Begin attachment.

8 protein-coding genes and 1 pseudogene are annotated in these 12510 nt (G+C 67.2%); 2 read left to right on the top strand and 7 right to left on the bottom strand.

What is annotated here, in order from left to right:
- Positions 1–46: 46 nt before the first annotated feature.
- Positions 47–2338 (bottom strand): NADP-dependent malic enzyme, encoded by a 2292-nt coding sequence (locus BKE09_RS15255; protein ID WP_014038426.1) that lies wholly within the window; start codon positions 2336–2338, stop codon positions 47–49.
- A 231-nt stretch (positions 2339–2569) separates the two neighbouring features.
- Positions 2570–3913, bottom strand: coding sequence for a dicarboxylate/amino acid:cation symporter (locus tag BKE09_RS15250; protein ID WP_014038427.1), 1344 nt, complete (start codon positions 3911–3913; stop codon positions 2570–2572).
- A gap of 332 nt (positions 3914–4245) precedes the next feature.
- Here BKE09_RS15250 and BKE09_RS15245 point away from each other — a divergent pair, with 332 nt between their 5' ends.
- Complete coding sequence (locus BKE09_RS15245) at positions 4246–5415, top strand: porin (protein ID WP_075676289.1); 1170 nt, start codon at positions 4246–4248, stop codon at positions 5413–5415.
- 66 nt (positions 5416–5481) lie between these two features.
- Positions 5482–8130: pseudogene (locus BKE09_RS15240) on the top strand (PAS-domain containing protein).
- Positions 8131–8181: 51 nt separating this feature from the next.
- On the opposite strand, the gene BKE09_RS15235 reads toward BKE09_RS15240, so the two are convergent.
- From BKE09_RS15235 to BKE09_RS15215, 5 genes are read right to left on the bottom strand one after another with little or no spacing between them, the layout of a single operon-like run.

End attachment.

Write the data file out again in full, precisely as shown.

8 protein-coding genes and 1 pseudogene are annotated in these 12510 nt (G+C 67.2%); 2 read left to right on the top strand and 7 right to left on the bottom strand.

What is annotated here, in order from left to right:
- Positions 1–46: 46 nt before the first annotated feature.
- Positions 47–2338 (bottom strand): NADP-dependent malic enzyme, encoded by a 2292-nt coding sequence (locus BKE09_RS15255; protein ID WP_014038426.1) that lies wholly within the window; start codon positions 2336–2338, stop codon positions 47–49.
- A 231-nt stretch (positions 2339–2569) separates the two neighbouring features.
- Positions 2570–3913, bottom strand: coding sequence for a dicarboxylate/amino acid:cation symporter (locus tag BKE09_RS15250; protein ID WP_014038427.1), 1344 nt, complete (start codon positions 3911–3913; stop codon positions 2570–2572).
- A gap of 332 nt (positions 3914–4245) precedes the next feature.
- Here BKE09_RS15250 and BKE09_RS15245 point away from each other — a divergent pair, with 332 nt between their 5' ends.
- Complete coding sequence (locus BKE09_RS15245) at positions 4246–5415, top strand: porin (protein ID WP_075676289.1); 1170 nt, start codon at positions 4246–4248, stop codon at positions 5413–5415.
- 66 nt (positions 5416–5481) lie between these two features.
- Positions 5482–8130: pseudogene (locus BKE09_RS15240) on the top strand (PAS-domain containing protein).
- Positions 8131–8181: 51 nt separating this feature from the next.
- On the opposite strand, the gene BKE09_RS15235 reads toward BKE09_RS15240, so the two are convergent.
- From BKE09_RS15235 to BKE09_RS15215, 5 genes are read right to left on the bottom strand one after another with little or no spacing between them, the layout of a single operon-like run.